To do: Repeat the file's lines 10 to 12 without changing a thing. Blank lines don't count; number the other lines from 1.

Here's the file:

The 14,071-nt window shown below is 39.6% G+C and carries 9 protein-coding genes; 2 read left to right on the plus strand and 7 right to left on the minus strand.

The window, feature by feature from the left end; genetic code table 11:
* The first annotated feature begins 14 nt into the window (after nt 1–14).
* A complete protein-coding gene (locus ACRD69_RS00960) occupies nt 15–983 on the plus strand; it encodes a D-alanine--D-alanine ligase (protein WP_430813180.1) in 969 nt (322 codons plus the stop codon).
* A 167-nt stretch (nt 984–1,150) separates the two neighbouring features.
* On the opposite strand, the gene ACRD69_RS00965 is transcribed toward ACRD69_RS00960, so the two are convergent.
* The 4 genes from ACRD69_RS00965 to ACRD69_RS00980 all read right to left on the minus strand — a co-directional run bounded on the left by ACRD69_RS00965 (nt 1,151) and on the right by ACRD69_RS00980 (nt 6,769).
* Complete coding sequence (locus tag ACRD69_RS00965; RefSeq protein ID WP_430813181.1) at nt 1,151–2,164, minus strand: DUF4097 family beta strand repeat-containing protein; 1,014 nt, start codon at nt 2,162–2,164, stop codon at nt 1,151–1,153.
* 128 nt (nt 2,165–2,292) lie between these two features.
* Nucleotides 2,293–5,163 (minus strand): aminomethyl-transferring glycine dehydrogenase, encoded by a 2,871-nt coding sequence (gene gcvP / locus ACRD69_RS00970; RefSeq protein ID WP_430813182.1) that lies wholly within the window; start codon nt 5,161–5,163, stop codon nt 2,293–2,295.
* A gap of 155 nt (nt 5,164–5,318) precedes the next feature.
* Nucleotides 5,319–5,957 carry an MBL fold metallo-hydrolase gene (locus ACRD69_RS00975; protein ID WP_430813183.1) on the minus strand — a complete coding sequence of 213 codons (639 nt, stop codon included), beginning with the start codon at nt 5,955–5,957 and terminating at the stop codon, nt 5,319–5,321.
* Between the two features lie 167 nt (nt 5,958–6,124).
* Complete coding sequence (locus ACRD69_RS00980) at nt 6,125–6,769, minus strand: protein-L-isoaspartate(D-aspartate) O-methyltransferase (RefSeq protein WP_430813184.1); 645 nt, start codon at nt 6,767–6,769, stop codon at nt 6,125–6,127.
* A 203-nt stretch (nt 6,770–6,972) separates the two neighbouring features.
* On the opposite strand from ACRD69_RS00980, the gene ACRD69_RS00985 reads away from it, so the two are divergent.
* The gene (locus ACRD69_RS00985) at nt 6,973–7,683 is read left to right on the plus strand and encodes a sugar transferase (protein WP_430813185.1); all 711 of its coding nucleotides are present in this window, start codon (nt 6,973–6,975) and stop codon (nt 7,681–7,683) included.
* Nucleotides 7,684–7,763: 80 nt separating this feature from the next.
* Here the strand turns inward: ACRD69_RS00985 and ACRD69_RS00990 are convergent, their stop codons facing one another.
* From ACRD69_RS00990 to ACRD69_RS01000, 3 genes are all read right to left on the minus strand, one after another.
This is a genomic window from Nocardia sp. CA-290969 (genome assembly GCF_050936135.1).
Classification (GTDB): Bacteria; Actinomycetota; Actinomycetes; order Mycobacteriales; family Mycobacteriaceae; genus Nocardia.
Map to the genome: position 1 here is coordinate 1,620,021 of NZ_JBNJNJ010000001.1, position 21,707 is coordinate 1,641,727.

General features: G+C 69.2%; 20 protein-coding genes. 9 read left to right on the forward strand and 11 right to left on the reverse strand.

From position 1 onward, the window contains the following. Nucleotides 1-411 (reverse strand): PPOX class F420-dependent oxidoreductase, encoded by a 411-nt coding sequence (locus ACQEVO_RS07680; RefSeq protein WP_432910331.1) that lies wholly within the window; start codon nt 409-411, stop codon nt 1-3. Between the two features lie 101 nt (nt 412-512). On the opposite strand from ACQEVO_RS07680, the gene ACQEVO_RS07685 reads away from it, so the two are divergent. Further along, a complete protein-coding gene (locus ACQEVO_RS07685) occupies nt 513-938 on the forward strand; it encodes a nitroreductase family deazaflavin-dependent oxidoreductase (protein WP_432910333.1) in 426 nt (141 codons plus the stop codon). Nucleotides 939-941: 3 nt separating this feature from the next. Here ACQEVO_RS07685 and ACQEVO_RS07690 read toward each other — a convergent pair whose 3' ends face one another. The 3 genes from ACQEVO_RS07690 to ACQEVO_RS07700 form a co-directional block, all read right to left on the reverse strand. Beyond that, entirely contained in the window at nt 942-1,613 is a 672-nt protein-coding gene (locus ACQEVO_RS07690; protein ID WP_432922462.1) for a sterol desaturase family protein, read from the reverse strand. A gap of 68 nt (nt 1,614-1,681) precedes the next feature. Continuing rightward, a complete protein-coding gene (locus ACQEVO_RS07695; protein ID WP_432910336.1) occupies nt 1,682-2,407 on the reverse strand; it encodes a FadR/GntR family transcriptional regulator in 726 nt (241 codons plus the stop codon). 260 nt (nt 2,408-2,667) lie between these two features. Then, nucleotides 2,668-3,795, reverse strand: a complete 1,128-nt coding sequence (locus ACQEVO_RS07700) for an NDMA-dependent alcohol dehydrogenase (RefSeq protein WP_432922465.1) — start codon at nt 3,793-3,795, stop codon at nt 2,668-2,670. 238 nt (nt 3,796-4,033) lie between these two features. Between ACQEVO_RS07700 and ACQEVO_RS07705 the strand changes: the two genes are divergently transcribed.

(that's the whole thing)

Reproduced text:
* Nucleotides 2,293–5,163 (minus strand): aminomethyl-transferring glycine dehydrogenase, encoded by a 2,871-nt coding sequence (gene gcvP / locus ACRD69_RS00970; RefSeq protein ID WP_430813182.1) that lies wholly within the window; start codon nt 5,161–5,163, stop codon nt 2,293–2,295.
* A gap of 155 nt (nt 5,164–5,318) precedes the next feature.
* Nucleotides 5,319–5,957 carry an MBL fold metallo-hydrolase gene (locus ACRD69_RS00975; protein ID WP_430813183.1) on the minus strand — a complete coding sequence of 213 codons (639 nt, stop codon included), beginning with the start codon at nt 5,955–5,957 and terminating at the stop codon, nt 5,319–5,321.